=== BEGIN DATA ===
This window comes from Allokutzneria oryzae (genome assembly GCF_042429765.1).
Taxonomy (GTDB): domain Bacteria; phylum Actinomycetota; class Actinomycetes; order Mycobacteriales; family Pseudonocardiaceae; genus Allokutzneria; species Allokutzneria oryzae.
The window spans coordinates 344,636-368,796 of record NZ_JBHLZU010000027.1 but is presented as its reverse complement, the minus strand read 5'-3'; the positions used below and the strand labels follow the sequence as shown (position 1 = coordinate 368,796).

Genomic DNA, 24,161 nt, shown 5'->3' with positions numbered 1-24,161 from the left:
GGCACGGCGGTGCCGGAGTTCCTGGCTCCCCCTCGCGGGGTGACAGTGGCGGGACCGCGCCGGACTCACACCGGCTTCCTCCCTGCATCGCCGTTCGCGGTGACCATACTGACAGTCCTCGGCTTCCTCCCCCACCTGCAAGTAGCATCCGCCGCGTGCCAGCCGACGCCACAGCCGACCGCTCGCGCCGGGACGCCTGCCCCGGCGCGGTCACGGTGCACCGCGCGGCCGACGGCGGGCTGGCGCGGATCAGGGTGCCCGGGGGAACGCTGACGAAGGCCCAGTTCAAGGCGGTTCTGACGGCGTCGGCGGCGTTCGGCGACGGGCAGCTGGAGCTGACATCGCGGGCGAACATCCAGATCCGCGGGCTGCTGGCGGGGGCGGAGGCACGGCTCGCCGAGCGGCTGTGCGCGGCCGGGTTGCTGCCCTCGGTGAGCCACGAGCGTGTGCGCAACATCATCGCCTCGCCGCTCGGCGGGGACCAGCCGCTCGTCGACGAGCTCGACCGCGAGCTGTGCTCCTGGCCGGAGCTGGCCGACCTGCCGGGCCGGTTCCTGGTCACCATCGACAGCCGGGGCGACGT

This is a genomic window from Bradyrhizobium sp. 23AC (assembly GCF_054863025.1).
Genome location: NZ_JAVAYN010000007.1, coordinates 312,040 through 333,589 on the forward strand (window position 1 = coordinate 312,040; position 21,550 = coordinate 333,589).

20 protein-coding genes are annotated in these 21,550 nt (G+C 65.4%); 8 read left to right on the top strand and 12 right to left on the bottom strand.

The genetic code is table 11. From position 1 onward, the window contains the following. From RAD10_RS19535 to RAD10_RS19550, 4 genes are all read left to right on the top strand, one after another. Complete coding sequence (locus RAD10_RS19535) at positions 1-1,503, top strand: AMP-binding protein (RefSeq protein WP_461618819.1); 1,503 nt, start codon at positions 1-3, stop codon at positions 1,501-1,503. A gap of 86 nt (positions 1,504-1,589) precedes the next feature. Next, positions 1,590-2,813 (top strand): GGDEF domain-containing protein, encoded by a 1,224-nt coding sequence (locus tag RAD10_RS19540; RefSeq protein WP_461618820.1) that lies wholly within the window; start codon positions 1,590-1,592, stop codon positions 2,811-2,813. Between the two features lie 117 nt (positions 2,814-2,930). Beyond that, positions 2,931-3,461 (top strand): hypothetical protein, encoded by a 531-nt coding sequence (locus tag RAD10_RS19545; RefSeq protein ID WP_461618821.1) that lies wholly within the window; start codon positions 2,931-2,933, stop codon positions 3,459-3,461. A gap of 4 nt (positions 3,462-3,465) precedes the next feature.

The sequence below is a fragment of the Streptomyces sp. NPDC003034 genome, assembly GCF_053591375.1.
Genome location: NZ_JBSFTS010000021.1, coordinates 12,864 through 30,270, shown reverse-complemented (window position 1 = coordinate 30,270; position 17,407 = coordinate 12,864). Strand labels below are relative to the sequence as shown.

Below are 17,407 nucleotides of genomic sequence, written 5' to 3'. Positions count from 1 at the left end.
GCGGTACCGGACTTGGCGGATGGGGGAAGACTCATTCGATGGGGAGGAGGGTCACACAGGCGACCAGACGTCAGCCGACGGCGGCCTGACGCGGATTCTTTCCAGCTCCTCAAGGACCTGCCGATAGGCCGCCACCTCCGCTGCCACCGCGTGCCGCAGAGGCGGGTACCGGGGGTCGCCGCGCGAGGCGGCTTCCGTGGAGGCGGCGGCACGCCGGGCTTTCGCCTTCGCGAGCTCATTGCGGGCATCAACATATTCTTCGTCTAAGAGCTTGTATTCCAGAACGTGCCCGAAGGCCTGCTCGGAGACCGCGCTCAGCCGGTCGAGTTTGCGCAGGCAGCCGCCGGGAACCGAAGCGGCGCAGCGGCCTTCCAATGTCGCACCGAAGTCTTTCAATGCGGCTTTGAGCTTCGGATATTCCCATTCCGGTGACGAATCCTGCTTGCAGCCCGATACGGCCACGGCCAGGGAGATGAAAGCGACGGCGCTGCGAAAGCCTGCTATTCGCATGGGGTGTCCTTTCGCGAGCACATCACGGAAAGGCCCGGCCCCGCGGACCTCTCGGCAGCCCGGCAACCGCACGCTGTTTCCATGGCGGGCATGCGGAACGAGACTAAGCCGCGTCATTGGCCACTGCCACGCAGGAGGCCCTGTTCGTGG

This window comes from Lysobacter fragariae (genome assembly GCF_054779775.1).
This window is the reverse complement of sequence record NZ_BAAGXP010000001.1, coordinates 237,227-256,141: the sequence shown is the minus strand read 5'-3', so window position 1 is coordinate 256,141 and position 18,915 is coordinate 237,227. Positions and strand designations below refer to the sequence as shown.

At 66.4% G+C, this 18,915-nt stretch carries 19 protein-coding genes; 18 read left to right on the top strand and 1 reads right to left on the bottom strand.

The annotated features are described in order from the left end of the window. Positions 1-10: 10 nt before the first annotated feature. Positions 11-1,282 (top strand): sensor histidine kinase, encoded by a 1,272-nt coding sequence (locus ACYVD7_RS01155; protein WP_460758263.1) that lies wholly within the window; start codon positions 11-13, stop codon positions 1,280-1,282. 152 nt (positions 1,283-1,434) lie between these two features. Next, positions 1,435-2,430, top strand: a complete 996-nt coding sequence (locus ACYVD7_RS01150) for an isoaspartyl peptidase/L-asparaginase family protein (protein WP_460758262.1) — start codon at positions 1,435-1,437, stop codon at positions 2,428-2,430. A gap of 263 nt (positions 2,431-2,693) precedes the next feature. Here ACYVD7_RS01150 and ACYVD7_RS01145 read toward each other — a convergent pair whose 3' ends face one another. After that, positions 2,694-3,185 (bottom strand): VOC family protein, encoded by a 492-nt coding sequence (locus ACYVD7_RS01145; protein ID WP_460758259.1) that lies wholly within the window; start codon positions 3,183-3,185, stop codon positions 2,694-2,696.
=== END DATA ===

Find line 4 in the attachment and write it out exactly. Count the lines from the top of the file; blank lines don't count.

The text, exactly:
Genomic DNA, 24,161 nt, shown 5'->3' with positions numbered 1-24,161 from the left: